All of us want to be healthy in body and mind. We also like to be well. Wellness builds upon the health of body and mind with positive spirituality and hope for self-realization. Wellness is a prerequisite for reaching our full potential as human beings, and the key to being healthy and well is to have a soundly developed, personalized nutrient program.
Modern Western society as a whole talks the talk about health and wellness but doesn’t walk the walk. In these societies the food supply is controlled by big business, not primarily in order to support wellness but to generate profit. Similarly, the profit-driven health care industry mainly pushes drugs. Together, the bad qualities of our food combine with the toxic aspects of most of our pharmaceuticals to undermine health and wellness.
Firefighters with Moderate Risk for Plaque Build-up Benefit from Taking a Combination of Garlic and Coenzyme Q10
New Orleans, LA. Firefighters have a two- to four-fold higher risk of having a cardiac event—such as a heart attack or sudden death—on the job compared to the general population.
They are used to construct the cells and tissues that form our bodies, provide sources of energy to power metabolism (as well as provide a mechanism for storing energy between meals), and are used to form the countless enzymes that drive our metabolism. Unlike the micronutrients (vitamins and minerals) which are needed in small amounts and are generally reused, macronutrients undergo a constant flux in our body, necessitating a consistent intake to provide enough energy for our survival and enough building blocks for the growth, maintenance, and repair of our bodies.
Anyone who recently has been reading the major newspapers, surfing for news on the Internet or just watching the news on television likely has been surprised by the claim that “vitamins are deadly.” The Wall Street Journal (October 25, 2011) asks, “Is This the End of Popping Vitamins?” And the Archives of Internal Medicine just published “Dietary Supplements and Mortality Rate in Older Women,” an article that comes to the conclusion that “in older women, several commonly used dietary vitamin and mineral supplements may be associated with increased total mortality risk.” A second study published in the Journal of the American Medical Association, (JAMA) claims that men who take vitamin E are at higher risk of developing prostate cancer. What is to be made of such claims? Are they true, false, or something in between? How can the non-expert decide?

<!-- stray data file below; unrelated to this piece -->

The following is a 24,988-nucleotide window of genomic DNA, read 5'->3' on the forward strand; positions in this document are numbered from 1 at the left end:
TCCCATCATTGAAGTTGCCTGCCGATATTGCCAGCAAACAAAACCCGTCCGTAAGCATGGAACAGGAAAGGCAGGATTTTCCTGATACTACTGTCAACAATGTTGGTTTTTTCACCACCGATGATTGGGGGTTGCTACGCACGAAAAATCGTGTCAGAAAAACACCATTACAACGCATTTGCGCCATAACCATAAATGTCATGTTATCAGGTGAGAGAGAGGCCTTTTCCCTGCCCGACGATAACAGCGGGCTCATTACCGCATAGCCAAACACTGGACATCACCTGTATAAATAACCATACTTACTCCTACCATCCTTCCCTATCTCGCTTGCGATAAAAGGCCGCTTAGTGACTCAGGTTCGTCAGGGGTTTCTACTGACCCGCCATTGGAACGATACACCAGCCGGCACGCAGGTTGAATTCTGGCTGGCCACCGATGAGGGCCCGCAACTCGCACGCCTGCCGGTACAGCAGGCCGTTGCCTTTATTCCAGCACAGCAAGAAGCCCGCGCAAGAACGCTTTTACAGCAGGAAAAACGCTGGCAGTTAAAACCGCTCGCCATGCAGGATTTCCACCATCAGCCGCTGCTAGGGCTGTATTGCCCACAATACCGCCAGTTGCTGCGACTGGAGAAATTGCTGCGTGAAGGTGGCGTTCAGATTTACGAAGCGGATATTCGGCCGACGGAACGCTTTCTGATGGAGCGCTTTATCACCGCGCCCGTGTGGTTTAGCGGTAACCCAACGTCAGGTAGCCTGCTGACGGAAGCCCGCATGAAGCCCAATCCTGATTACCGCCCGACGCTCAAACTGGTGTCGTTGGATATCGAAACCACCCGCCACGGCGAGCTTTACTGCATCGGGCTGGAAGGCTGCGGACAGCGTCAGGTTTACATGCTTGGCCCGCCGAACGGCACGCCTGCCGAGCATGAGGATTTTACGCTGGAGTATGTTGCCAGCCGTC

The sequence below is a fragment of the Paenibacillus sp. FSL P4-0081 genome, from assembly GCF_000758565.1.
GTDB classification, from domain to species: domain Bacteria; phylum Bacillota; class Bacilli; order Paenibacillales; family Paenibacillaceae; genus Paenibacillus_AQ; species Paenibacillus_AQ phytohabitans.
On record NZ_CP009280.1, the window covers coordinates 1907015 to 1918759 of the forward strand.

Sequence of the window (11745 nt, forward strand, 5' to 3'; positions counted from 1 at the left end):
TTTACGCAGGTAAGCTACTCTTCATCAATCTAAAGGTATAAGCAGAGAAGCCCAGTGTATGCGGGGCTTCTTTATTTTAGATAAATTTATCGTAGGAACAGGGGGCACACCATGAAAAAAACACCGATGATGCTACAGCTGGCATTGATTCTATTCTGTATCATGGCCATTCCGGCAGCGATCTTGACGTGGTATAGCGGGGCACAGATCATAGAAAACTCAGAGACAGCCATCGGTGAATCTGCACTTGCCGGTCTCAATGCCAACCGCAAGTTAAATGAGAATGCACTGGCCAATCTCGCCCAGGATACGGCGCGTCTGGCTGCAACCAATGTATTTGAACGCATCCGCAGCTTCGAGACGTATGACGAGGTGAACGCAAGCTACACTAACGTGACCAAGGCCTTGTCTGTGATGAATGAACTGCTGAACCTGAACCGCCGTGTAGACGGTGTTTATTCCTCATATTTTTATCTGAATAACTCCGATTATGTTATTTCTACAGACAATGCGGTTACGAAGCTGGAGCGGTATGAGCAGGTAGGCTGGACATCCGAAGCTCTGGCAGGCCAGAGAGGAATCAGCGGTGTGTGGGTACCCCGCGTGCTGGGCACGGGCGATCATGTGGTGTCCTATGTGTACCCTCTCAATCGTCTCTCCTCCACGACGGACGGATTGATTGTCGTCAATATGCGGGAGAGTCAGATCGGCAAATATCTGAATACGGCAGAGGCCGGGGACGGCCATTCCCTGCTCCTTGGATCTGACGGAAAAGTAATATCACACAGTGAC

Lily Tomlin got it right when she declared, “For fast-acting relief, try slowing down.” The award-winning actress and comedienne was no doubt talking about the effects of stress. And stress is no friend when it comes to warding off the signs of aging.
Coming into the holiday season you’ll be tempted by sugar, alcohol, and other indulgences that may come at a high price. This may be a good time to address the issue head on, and start your New Year’s resolution in advance!
Do you crave something sweet after dinner or between meals? Do you have to have your morning coffee, at all costs, or keep craving and drinking it throughout the day? Do you find that you can’t wait to get home for that end-of-the-day drink, and can’t relax without it?
Last week, we discussed the touchy subject of sugar cravings and artificial sweeteners, and the influence of diet soft drinks on weight. (It increases it.)
According to the Vancouver Sun, obesity is partly to blame for the rise in joint surgery. They were, of course, writing for their Canadian audience, but it is just as true in the US. If that is true (and it doubtless is), it is not difficult to understand. Added weight increases stress on the bones and joints.
In case you think that headline is an unwarranted scare tactic, I didn't make it up.
I borrowed it from an article published in the Houston Chronicle. They got their information from the researchers at the University of Texas San Antonio, who did a study of middle-aged adults who drink soft drinks. Are you ready for this?
Do you drink diet soft drinks, in the hopes it will diminish the circumference of your waistline? Forget it. The study monitored the weight and soda-drinking habits of over 600 normal weight adults, aged 25 - 64. After following the participants for eight years, they discovered that diet soda drinkers were 65 percent more likely to be overweight (with just one soda per day), and two or more calorie-reduced drinks raised the odds of becoming obese or overweight even higher.